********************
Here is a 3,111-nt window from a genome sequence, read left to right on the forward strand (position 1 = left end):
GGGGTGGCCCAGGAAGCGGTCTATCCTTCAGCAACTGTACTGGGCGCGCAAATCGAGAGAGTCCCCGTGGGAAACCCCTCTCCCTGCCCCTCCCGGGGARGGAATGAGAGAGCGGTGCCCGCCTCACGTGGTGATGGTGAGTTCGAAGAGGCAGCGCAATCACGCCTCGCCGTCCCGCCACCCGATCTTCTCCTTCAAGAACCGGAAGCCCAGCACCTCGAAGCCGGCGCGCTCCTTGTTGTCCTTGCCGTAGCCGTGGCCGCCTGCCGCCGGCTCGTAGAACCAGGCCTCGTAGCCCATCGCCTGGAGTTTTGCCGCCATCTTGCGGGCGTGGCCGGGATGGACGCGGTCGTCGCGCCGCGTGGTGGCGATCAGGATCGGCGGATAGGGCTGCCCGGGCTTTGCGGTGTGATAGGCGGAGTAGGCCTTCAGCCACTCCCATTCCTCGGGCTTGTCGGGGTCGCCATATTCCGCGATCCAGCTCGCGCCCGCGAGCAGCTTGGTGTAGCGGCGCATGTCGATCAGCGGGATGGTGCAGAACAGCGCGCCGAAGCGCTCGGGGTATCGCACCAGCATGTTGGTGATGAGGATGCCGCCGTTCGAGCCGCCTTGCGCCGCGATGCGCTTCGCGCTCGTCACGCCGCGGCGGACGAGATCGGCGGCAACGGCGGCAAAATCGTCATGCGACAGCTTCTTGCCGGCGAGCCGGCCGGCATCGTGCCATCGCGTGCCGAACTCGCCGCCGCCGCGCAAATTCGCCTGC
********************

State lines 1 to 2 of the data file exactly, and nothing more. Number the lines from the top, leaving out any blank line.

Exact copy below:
Here is a 3,111-nt window from a genome sequence, read left to right on the forward strand (position 1 = left end):
GGGGTGGCCCAGGAAGCGGTCTATCCTTCAGCAACTGTACTGGGCGCGCAAATCGAGAGAGTCCCCGTGGGAAACCCCTCTCCCTGCCCCTCCCGGGGARGGAATGAGAGAGCGGTGCCCGCCTCACGTGGTGATGGTGAGTTCGAAGAGGCAGCGCAATCACGCCTCGCCGTCCCGCCACCCGATCTTCTCCTTCAAGAACCGGAAGCCCAGCACCTCGAAGCCGGCGCGCTCCTTGTTGTCCTTGCCGTAGCCGTGGCCGCCTGCCGCCGGCTCGTAGAACCAGGCCTCGTAGCCCATCGCCTGGAGTTTTGCCGCCATCTTGCGGGCGTGGCCGGGATGGACGCGGTCGTCGCGCCGCGTGGTGGCGATCAGGATCGGCGGATAGGGCTGCCCGGGCTTTGCGGTGTGATAGGCGGAGTAGGCCTTCAGCCACTCCCATTCCTCGGGCTTGTCGGGGTCGCCATATTCCGCGATCCAGCTCGCGCCCGCGAGCAGCTTGGTGTAGCGGCGCATGTCGATCAGCGGGATGGTGCAGAACAGCGCGCCGAAGCGCTCGGGGTATCGCACCAGCATGTTGGTGATGAGGATGCCGCCGTTCGAGCCGCCTTGCGCCGCGATGCGCTTCGCGCTCGTCACGCCGCGGCGGACGAGATCGGCGGCAACGGCGGCAAAATCGTCATGCGACAGCTTCTTGCCGGCGAGCCGGCCGGCATCGTGCCATCGCGTGCCGAACTCGCCGCCGCCGCGCAAATTCGCCTGC